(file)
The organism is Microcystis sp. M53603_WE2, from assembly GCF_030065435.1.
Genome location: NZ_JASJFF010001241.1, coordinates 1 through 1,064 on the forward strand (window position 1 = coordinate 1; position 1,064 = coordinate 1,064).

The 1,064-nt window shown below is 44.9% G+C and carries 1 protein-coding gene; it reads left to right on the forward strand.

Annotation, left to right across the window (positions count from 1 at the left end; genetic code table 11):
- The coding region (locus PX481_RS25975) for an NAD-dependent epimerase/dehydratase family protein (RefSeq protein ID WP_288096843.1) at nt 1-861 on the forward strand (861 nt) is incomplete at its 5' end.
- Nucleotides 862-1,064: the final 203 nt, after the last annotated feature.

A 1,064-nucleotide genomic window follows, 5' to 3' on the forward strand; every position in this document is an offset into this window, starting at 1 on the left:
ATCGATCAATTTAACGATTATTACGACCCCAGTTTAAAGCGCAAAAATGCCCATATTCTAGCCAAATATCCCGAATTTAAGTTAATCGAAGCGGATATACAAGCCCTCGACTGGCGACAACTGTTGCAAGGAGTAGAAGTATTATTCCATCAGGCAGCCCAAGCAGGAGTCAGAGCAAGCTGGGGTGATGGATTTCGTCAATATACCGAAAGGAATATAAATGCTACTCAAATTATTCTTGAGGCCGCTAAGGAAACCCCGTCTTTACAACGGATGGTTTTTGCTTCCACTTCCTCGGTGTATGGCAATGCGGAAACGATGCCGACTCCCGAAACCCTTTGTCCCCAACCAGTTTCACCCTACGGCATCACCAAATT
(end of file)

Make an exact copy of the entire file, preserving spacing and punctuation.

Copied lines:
The organism is Microcystis sp. M53603_WE2, from assembly GCF_030065435.1.
Genome location: NZ_JASJFF010001241.1, coordinates 1 through 1,064 on the forward strand (window position 1 = coordinate 1; position 1,064 = coordinate 1,064).

The 1,064-nt window shown below is 44.9% G+C and carries 1 protein-coding gene; it reads left to right on the forward strand.

Annotation, left to right across the window (positions count from 1 at the left end; genetic code table 11):
- The coding region (locus PX481_RS25975) for an NAD-dependent epimerase/dehydratase family protein (RefSeq protein ID WP_288096843.1) at nt 1-861 on the forward strand (861 nt) is incomplete at its 5' end.
- Nucleotides 862-1,064: the final 203 nt, after the last annotated feature.

A 1,064-nucleotide genomic window follows, 5' to 3' on the forward strand; every position in this document is an offset into this window, starting at 1 on the left:
ATCGATCAATTTAACGATTATTACGACCCCAGTTTAAAGCGCAAAAATGCCCATATTCTAGCCAAATATCCCGAATTTAAGTTAATCGAAGCGGATATACAAGCCCTCGACTGGCGACAACTGTTGCAAGGAGTAGAAGTATTATTCCATCAGGCAGCCCAAGCAGGAGTCAGAGCAAGCTGGGGTGATGGATTTCGTCAATATACCGAAAGGAATATAAATGCTACTCAAATTATTCTTGAGGCCGCTAAGGAAACCCCGTCTTTACAACGGATGGTTTTTGCTTCCACTTCCTCGGTGTATGGCAATGCGGAAACGATGCCGACTCCCGAAACCCTTTGTCCCCAACCAGTTTCACCCTACGGCATCACCAAATT